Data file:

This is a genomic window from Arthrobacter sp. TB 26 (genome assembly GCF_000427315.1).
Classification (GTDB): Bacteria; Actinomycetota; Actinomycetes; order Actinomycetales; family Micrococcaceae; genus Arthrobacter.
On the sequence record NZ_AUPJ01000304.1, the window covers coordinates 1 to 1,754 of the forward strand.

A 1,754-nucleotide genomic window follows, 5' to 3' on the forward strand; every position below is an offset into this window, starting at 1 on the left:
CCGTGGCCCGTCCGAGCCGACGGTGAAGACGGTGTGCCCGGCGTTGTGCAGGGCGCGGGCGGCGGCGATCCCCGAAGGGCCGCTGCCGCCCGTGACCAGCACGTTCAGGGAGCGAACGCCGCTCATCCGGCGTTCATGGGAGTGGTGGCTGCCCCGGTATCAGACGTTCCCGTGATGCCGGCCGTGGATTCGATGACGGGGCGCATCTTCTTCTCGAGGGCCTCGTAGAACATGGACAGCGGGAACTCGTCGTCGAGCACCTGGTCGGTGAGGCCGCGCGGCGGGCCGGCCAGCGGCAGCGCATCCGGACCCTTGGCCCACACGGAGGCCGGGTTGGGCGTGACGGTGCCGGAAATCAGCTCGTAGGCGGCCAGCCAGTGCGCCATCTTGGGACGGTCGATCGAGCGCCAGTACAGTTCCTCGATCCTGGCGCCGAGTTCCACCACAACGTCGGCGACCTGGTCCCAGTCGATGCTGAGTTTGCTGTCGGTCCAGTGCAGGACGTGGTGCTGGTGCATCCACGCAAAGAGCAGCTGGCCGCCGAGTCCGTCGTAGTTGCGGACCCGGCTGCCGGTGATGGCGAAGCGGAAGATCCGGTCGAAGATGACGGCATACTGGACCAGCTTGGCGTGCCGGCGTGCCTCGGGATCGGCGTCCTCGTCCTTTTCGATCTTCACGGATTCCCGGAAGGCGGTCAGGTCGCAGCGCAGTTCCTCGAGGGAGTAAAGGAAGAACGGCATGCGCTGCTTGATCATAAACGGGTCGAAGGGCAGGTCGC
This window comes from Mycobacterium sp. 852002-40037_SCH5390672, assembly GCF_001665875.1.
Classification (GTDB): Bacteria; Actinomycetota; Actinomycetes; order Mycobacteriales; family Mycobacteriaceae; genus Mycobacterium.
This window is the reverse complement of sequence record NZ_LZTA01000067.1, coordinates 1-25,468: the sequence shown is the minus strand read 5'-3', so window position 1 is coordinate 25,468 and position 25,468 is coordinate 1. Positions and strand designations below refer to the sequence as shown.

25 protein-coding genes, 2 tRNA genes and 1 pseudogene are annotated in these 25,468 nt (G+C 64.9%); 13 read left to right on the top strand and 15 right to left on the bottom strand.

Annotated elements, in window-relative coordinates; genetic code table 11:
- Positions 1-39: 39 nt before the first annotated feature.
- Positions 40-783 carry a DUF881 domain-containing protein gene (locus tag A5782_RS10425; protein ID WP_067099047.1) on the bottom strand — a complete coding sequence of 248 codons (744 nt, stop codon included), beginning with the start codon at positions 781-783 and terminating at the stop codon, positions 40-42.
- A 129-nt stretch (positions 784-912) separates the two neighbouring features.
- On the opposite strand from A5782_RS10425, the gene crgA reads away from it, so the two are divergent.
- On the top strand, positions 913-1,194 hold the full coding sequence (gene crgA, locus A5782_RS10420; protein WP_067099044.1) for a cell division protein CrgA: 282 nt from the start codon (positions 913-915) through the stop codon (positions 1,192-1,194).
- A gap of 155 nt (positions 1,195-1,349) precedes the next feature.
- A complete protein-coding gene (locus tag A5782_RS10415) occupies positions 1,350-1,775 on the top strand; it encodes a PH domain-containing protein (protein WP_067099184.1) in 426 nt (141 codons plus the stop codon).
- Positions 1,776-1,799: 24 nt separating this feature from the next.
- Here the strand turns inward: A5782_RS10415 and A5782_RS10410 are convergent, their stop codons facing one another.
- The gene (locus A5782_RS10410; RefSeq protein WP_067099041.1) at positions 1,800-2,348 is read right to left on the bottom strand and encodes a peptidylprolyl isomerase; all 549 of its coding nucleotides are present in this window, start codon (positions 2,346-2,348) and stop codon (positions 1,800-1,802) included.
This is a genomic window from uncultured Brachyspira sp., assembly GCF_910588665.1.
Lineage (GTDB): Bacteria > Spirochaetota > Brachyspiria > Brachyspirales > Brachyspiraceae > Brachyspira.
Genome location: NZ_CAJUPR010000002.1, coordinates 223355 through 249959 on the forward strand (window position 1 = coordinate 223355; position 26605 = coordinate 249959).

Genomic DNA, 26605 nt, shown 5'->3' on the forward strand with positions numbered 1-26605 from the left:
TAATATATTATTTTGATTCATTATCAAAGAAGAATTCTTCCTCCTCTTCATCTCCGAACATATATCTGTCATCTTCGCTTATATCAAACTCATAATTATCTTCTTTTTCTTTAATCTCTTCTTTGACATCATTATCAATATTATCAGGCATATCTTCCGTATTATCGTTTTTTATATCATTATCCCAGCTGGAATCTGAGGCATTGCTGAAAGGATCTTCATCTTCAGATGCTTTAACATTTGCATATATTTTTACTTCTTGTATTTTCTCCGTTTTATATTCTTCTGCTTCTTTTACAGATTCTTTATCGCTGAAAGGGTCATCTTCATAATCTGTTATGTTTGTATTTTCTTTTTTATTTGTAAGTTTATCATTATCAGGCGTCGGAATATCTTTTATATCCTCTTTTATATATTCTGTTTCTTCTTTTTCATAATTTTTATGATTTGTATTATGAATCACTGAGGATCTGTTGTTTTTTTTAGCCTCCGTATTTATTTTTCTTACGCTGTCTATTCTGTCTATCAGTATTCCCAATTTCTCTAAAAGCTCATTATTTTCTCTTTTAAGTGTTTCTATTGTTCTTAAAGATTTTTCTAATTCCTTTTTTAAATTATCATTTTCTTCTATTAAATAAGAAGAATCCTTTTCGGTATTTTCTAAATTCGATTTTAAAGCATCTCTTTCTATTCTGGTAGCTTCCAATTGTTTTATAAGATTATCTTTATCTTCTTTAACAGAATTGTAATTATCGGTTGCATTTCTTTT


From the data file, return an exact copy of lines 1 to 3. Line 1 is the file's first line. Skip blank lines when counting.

This is a genomic window from Arthrobacter sp. TB 26 (genome assembly GCF_000427315.1).
Classification (GTDB): Bacteria; Actinomycetota; Actinomycetes; order Actinomycetales; family Micrococcaceae; genus Arthrobacter.
On the sequence record NZ_AUPJ01000304.1, the window covers coordinates 1 to 1,754 of the forward strand.